There exists only a few different ways to deal with bad cell-phone service and each reveals a different set of character traits. There are those who realize the issue, try calling back, get denied and throw the phone away never to be heard from again. Those who pretend it was the person on the other line’s fault and ignore the issue altogether. And those who wave the phone in the air, find service and apologize for something that was totally out of their control.
Ray Ploshansky from Girls is likely a throw-the-phone-away guy. Alex Karpovsky is the apologetic kind.
After ten brief minutes on the phone during which the call has already been dropped twice, he cuts out for a third time. I call back and repeatedly hear, “You’ve reached…” and Karpovsky recites his number, not name, as I wonder if this phone-number-only voicemail is celebrity protocol to avoid stalkers. I nearly give up when my phone rings. “Lauren, I found a place that I think might be better Sorry about that,” he says. So I ask if he remembers my last question, “I don’t really hang out with anyone from Girls, to be honest with you,” he answers. “So I don’t have any favorites.”
Karpovsky’s not quite a loner though. To date, aside from his small, but key role in Inside Llewyn Davis, he’s only acted in one other project that wasn’t written or directed by a good friend, and a mutual friend directed that one other role. Karpovsky doesn’t hang out with the other actors because he’s just too busy. “I’m always working on at least two things at once,” he says, as he roams Los Angeles’s Echo Park after a meeting where he pitched some ideas to executives. “You write yourself into corners, but having another project to go to while you’re negotiating suicidal thoughts and despair can be a nice escape. You can take a break while still being creative,” he finishes. Take note, young writers, because this pro tip has lead Karpovsky to a string of steady success thus far. Aside from his endlessly intriguing and hysterical Ray Ploshansky on Girls, Karpovsky has acting in 23 feature length films in the past 11 years, four of which he also wrote and directed.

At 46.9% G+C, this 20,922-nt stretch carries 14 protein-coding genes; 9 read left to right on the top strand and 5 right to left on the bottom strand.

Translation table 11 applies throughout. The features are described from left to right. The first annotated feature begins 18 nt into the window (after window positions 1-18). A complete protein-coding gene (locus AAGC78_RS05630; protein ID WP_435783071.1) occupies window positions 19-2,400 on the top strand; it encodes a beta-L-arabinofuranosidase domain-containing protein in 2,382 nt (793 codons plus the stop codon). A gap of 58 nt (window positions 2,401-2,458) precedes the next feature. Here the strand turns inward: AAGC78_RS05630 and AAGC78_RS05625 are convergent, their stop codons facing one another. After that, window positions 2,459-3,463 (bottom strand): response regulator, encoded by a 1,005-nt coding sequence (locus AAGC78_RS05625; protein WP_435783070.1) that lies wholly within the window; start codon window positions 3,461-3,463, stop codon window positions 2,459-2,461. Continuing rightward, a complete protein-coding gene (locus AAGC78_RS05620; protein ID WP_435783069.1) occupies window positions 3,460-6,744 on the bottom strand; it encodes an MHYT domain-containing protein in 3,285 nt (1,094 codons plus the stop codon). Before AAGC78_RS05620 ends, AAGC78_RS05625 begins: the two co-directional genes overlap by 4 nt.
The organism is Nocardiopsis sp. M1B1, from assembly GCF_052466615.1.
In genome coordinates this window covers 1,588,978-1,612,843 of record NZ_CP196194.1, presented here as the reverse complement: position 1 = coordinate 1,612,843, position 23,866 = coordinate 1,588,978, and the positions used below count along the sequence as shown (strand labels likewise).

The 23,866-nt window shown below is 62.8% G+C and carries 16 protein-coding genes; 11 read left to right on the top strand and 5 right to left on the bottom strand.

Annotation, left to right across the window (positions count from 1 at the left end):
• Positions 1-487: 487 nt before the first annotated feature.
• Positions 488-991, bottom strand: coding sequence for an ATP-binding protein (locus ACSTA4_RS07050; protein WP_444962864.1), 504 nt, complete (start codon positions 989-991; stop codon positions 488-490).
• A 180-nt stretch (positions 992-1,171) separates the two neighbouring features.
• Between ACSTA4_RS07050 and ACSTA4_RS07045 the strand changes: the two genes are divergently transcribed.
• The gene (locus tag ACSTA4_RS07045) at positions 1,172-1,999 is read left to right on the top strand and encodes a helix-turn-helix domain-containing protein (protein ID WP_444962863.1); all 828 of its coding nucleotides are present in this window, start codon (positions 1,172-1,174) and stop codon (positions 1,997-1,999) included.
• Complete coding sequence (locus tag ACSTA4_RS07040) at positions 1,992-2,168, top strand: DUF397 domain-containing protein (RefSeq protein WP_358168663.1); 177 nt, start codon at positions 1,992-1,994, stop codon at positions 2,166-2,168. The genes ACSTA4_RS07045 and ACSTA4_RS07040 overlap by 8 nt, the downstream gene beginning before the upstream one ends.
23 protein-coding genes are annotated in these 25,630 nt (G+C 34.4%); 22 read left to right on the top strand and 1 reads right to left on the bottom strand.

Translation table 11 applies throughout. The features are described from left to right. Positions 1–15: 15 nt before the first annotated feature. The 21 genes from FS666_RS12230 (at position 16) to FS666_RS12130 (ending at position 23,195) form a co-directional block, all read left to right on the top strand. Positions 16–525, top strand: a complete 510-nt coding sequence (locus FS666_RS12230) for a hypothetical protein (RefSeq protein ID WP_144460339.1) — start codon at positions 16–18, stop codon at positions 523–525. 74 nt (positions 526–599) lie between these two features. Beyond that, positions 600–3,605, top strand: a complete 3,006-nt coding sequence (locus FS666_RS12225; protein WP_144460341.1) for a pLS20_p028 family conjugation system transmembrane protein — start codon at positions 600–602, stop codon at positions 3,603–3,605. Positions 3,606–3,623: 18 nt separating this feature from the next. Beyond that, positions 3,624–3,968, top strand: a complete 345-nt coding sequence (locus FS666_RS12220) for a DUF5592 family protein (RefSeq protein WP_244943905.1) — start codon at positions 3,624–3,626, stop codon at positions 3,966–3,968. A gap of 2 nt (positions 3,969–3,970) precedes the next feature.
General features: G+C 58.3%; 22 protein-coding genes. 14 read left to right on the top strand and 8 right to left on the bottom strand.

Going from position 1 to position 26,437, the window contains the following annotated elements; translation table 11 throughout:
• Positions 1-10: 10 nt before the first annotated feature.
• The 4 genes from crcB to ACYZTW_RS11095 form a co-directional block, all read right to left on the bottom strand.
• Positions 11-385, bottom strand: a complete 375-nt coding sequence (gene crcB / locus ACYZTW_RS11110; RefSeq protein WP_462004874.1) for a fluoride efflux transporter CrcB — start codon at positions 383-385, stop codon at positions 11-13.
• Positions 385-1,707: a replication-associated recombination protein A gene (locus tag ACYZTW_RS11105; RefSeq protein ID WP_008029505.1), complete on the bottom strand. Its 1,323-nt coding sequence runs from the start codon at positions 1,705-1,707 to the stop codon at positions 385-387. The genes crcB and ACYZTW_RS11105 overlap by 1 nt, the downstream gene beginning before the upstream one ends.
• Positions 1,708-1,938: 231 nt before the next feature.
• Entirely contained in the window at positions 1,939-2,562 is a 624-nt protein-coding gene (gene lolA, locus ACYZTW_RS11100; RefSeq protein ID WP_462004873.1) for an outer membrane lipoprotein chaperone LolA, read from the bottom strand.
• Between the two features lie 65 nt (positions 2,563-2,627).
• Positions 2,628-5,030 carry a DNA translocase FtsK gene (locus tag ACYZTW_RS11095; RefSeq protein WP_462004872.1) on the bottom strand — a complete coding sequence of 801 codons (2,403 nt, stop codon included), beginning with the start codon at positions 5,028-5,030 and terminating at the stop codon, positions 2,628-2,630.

“I don’t really hang out with anyone from Girls, to be honest.”—Alex Karpovsky
It seems unlikely for someone who also about 11 years ago was two years away from a PhD in social anthropology from the University of Oxford. Karpovsky began writing one-act comedic plays in graduate school and wanted to see if he could actually put one on. He took a one-year leave of absence and it worked. “I kind of felt it was just more fun to pursue this than to go back to school, even though I didn’t have much left,” he says of his decision not to go back. “I acted, got some enjoyment, took bigger and bigger roles and a few years later I moved back to the states and started making a bunch of my films.”
Now, Karpovsky’s Twitter followers – over 4700 of them in number – feel close enough to him to tell him their dreams nightly. Karpovsky himself almost only retweets – he can’t remember if he’s ever actually composed a tweet. Now something like, “I had a dream I was making unleavened bread and singing the Mi Chamocha song with @AlexKarpovsky #whatdoesthatmean?!” is a daily occurrence. As for Karpovsky, he most often dreams about his dog who died ten years ago. “We used to play in a very sort of psychotic wizard way and I think that forged a very strong neural pathway to my subconscious to think about playing with an animal,” he says casually. “When I see boxers there’s a good chance I’ll dream about him.”
But there’s one important person who can’t share in all his recent success. Karpovsky’s mom moved from Russia to America before he was born, but never adopted the culture. All her newspaper, TV and friends are Russian so she never even learned English. He grew up in a world with two cultures, but never held on to his mother’s foreign one. Karpovsky barely even speaks Russian. “Basically we were like two first graders trying to talk to each other,” he says. “I’m proud of Girls. We got nominated for an Emmy, but she has no idea what an Emmy is. It’s frustrating because I love her so much and I do really want to share everything with her, but I just can’t.” He used to situations where much is left out of his control.
The interview is leaning somber, so I ask him about Ray’s despair so far. “He finds new outlets for it,” he says. “I think there’s going to be a lot of surprises in store,” Karpovsy says. He’s talking about a fictional show, but might as well be speaking on his future. After all, he’s currently working on two new projects.
No apologies there.